You must start by analyzing your corporate culture. Do employees collaborate? Are they fearful? Do fiefdoms run rampant between business units, departments and teams? Does your organization innately connect with others first and consider options before making a decision and executing? By analyzing the current state of your organization’s culture you are taking stock of how things are actually working. Get real. Get out of your office. Get personable. Once the results are digested, develop a cross-functional team that will work with employees across the organization to create and then implement a new leadership philosophy. Define your behaviours as well as organizational disciplines and attributes. This becomes the bedrock of your culture. Spend as long as it takes to enact the new philosophy. Rest assured it will take a while, but failing to make it a priority will leave you caricatured as an ATNA: all talk to action.
In parallel to redefining your organization’s internal behaviours, you must redefine its purpose. Why are you in business? Craft an organizational declaration of purpose, a pithy, thoughtful statement that outlines who you serve and how you uphold meaning as you conduct business. Then shift the way you do business. Your purpose is to serve all stakeholders not simply shareholders or profit seekers. You are a part of the community and our planet. By virtue of that circumstance your purpose is about more than money, more than the stock market. Your purpose is to ethically create and keep a customer, serving all stakeholders equally in the process. Unilever and the work of its CEO, Paul Polman, is one to admire.
To complement a more collaborative culture with your organization’s higher purpose you must simultaneously introduce an open thinking mindset. The first step is to start discussing with your direct and skip-level reports the importance of time. Time is the enemy of open thinking. When senior level executives embody an attitude of “do more with less” they typically create environments where there is no time. Teach them to give it back, both to themselves and those they lead. Teach them to block time off in their calendars to think. Not every minute of every day has to be in a meeting. Further, have open conversations about workload and perfection. If time is the enemy of open thinking, overburdened to-do lists and quests for flawlessness are rampant viruses.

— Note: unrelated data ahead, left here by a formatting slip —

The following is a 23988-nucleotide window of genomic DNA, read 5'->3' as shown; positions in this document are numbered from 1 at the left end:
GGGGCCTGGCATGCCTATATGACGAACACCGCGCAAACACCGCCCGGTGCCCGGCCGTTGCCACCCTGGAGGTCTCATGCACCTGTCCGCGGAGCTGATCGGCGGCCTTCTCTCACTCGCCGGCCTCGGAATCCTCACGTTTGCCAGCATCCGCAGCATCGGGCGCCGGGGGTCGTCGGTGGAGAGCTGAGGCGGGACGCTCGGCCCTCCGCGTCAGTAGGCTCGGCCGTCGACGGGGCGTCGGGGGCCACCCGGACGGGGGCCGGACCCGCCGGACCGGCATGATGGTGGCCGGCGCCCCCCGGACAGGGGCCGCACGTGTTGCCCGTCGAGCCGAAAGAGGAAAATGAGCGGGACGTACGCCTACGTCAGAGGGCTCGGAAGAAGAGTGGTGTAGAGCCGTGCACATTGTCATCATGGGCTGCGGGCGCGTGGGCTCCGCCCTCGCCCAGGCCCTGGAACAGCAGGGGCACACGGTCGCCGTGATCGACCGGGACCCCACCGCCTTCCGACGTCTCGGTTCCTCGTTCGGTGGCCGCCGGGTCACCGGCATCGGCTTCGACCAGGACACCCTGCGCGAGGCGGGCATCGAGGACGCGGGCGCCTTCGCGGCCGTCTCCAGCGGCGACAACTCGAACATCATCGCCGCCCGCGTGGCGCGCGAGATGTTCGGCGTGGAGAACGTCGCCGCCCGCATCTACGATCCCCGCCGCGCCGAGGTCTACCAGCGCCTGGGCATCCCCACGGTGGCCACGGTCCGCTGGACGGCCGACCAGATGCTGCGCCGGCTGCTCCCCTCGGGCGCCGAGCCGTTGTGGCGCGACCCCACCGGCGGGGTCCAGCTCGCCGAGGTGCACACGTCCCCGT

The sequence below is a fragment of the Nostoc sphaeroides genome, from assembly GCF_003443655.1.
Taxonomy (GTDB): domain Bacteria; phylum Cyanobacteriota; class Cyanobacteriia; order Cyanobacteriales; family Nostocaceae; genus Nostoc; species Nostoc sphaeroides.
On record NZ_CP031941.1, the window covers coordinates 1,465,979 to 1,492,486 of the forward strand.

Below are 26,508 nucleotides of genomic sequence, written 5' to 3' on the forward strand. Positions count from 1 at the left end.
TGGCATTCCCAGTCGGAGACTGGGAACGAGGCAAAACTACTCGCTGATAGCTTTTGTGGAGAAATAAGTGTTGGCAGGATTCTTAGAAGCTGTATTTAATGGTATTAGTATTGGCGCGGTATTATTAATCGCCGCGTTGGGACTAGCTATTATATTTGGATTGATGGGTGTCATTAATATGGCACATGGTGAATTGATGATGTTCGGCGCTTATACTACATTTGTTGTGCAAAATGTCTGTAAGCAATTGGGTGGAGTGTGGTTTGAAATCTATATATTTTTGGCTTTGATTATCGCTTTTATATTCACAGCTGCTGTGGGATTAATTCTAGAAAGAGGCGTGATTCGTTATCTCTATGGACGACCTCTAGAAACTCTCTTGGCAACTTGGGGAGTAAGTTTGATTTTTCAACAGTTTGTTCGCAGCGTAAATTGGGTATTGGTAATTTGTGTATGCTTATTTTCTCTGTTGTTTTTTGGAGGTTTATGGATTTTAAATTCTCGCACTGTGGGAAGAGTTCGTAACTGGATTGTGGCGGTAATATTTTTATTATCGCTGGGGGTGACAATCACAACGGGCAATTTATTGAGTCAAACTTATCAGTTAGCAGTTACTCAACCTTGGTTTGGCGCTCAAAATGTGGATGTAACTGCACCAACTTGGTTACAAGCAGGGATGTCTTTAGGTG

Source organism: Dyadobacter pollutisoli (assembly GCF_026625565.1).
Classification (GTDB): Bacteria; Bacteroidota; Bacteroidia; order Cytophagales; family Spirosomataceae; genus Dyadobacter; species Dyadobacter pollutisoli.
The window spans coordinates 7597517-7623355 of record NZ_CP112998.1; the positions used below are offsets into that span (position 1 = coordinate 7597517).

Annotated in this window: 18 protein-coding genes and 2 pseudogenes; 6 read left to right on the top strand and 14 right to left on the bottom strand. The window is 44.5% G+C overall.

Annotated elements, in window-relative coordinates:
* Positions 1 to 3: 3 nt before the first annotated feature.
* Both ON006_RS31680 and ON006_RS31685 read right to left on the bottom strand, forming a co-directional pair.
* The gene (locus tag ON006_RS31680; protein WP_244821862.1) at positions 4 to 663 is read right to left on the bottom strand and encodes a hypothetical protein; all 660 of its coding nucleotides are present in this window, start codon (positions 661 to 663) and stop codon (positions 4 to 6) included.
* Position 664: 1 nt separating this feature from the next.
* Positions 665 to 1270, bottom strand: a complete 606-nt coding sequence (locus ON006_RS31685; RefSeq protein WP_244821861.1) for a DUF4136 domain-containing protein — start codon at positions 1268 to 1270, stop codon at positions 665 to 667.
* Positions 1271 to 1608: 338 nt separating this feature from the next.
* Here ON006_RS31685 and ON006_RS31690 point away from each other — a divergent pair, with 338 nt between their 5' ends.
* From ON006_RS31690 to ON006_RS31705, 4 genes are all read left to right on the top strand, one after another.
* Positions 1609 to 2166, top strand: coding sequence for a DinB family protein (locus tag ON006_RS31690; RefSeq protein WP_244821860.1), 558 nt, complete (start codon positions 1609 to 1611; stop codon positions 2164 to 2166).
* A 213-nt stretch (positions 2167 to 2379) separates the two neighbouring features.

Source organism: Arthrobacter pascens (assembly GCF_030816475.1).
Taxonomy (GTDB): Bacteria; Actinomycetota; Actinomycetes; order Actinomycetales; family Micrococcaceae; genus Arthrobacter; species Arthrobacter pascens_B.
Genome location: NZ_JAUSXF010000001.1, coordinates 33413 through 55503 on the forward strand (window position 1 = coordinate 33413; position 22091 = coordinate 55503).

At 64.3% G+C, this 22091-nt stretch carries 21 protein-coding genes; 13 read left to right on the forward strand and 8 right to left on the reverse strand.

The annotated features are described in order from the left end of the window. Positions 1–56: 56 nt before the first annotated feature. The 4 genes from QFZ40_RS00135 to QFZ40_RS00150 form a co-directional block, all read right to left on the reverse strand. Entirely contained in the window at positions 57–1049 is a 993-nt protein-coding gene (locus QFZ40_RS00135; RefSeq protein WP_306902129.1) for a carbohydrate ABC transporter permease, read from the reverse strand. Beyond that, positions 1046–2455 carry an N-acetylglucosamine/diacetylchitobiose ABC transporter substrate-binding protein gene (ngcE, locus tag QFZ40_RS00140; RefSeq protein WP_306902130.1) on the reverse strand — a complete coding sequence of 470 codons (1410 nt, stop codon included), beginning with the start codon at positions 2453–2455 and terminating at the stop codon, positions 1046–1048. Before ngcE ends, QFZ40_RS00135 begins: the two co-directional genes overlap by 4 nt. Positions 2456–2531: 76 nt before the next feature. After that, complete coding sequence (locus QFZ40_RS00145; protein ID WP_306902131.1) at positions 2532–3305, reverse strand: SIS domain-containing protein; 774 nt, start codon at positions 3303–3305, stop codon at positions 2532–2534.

One final idea. It has to do with compensation, the white elephant in the CEOs corner office. First, sit down with those on your compensation and benefits team to immediately fix any and all gender pay discrepancies. There is no place in the modern world for such egregious paycheque disparities. Second, to pay for righting the historical wrong, analyze the compensation levels of you and your direct reports. If the compensation ratio between you and the average employee is more than 100 times, scale it back. If it is more than 25 times for your direct reports, consider scaling their pay packages back, too. Imagine the goodwill you will have created inside and outside your organization.
In summary, if you commit to these four recommendations there is no doubt in my mind your organization and its employees will benefit, customers will be delighted and all stakeholders will be rewarded. Moreover there will be a boon to communities and the planet.
The question that remains is as follows: do you have it in your heart, head and soul to change the way you lead? Remember, each of us are all flaws in progress.
Thank you for reading.
Dan Pontefract is author of THE PURPOSE EFFECT and FLAT ARMY
Thinkers50’s collection of 50 letters to the CEOs of the world from the world’s leading management thinkers, Dear CEO, is published by Bloomsbury and now available.